The English language is a voracious eater, consuming words and digesting them into whole new things. Sometimes words that used to be trademarked by companies pass into generic use—like escalator, thermos, and aspirin. And sometimes words live in limbo: still trademarked, but used all the time as generic terms. Here…
Sometimes, you’re typing when you get to a word that you cannot, for the life of you, spell. That’s when you turn to Google, counting on the Internet to correct your spelling. Vocativ used Google Trends to pinpoint each American state’s most googled word.
You hear the phrase all the time when you’re working with computers, especially on customer service calls: “Please reboot your computer.” Why do we use the word reboot to mean “turn it off and on again”? It all goes back to tech history — and to one of the most revolutionary aspects of these computing machines.
We use words to tell stories, but words often have their own stories behind them that can be just as interesting as anything we can come up with. Today, we want to know about the word with the best story behind it.
A new Chinese character, "duang," has gone viral. Nobody's sure what it actually means, but Jackie Chan has everything to do with it.
OK has been traced to a 19th century Boston Morning Post article where a writer was satirizing the "new" craze of abbreviations. The more things change, the more they stay the same, I guess.
Languages constantly shed old words and pick up new ones as their needs change, but sometimes — like in the case of deciding what a penguin should be called in French — a language will do both.
Every year a handful of new words make it into the dictionary, but how do they get there and who chooses them? Kory Stamper, a lexicographer for Merriam Webster, explains to us just how our dictionaries get made.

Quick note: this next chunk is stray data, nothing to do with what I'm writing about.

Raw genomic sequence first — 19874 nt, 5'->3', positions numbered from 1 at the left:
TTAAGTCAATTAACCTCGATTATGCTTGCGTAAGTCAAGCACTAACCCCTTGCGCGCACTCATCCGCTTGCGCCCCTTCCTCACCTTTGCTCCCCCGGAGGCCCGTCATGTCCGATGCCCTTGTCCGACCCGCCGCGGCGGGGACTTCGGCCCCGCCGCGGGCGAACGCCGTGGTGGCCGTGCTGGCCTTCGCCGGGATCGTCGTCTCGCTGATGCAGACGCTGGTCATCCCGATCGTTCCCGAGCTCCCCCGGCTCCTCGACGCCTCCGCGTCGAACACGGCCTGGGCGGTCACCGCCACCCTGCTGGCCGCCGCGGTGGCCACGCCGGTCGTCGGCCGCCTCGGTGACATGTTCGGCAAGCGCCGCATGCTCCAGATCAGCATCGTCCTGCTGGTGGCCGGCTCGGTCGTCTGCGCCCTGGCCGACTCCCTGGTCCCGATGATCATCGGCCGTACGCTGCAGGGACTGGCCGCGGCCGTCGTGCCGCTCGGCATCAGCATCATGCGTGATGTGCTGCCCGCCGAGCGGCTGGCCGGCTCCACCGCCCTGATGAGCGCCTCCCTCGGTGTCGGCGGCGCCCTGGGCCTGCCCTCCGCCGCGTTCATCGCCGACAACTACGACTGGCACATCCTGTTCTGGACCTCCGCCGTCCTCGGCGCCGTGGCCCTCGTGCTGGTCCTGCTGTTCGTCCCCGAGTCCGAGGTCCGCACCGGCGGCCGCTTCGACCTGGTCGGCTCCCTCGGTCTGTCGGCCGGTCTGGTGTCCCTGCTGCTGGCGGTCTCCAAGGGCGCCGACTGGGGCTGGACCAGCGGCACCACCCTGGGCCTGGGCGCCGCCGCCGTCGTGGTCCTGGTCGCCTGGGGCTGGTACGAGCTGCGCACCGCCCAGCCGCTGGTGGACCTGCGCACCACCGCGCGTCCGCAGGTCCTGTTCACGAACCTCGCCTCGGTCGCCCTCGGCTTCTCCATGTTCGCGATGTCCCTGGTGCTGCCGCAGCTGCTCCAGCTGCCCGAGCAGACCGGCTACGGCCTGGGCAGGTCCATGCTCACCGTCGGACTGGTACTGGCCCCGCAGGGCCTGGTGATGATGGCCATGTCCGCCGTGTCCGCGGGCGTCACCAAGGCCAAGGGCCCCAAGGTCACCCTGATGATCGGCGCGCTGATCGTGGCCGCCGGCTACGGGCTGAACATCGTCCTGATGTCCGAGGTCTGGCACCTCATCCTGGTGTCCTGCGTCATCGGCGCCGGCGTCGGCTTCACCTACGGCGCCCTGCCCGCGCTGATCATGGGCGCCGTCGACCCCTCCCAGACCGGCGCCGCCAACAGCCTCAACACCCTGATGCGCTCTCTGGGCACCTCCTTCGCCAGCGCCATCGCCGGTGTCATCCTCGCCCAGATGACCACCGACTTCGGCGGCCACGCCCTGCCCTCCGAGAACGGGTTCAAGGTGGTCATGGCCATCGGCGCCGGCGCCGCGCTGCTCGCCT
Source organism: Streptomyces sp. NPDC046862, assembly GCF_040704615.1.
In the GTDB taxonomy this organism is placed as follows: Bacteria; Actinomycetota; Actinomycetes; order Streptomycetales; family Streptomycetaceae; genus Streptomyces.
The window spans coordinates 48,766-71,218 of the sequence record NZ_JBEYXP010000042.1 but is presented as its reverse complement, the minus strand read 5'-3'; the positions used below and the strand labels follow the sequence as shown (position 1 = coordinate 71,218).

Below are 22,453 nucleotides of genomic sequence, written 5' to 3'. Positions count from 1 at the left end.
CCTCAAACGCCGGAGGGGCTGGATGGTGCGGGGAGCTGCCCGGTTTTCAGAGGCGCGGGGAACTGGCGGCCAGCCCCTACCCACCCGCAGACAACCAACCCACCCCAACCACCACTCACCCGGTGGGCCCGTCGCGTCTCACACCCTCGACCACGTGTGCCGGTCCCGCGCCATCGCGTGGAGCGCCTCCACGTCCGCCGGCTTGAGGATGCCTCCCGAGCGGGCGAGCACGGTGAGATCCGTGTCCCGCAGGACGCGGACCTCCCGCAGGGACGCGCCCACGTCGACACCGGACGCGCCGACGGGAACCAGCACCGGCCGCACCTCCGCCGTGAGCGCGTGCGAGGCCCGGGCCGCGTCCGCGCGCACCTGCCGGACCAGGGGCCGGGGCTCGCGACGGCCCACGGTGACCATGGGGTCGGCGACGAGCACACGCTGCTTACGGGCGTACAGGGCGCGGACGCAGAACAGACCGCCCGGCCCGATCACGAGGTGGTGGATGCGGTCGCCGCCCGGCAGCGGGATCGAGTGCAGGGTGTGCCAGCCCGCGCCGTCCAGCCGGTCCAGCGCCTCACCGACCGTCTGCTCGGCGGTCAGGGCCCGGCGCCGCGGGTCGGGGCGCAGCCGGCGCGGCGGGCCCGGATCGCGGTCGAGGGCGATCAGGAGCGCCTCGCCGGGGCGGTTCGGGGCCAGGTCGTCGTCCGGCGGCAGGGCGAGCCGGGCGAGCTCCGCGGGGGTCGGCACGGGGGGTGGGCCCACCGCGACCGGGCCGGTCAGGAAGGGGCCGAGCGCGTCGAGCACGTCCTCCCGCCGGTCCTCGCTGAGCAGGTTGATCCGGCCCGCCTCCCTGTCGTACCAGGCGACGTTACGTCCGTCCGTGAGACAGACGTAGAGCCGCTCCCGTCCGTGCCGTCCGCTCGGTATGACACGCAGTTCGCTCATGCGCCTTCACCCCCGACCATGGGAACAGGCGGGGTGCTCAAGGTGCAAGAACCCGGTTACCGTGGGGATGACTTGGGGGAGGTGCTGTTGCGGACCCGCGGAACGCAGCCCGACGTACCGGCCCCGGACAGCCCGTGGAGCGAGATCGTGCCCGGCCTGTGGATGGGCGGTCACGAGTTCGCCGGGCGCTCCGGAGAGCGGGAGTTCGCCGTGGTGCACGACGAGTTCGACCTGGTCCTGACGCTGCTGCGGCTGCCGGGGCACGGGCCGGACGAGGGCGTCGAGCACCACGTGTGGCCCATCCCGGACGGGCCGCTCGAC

Kory Stamper is a lexicographer over at Merriam-Webster, publishers of dictionaries and thesauruses. She's here today to answer all our questions about how we use language, from 11 - noon (Pacific time).
Voldemort. Professor Moriarty. Doctor Moreau. Mordred. The Morlocks. Aside from being nefarious figures, these characters have something in common: the syllable "mor." Is there something that makes that particular sound come off as evil to English-fluent ears?
Languages are evolving, living things, a fact that this graphic that charts just which languages English has been taking its loanwords from over time makes clear.
Researchers at Dartmouth have analyzed over 180 million tweets from 900,000 users in the United States — and they've come up with a list of the new abbreviated words that spread on Twitter.
The Oxford English Dictionary has a fun little web toy that lets you see a word that was first used during the year of your birth. What's your birthday word?
Put away your brackets, folks. The Oxford English Dictionary has declared its one word to rule them all this year, and that word is selfie, whose usage rose over 17,000% in the last year alone.
The folks over at Language Log are calling the word tuhao (definition: bling) "the hottest term on the Chinese internet these days." Today, we want to know your favorite new words spawned by the internet. Is the word you need not yet flying all over the interwebs? Then now is exactly the right time to propose it.
Loving this roundup of little-known words from Mental Floss's John Green. Tons of strange terms and designations in this collection, from the scientific to the anatomical to the socio-cultural.
From Acersecomic (a person whose hair has never been cut) to Zugzwang (a position in which any decision or move will result in problems), Project Twins' A-Z of Unusual Words illustrates the English language's forgotten vocabulary. These words probably won't show up on the SAT, but they're fun to learn nonetheless.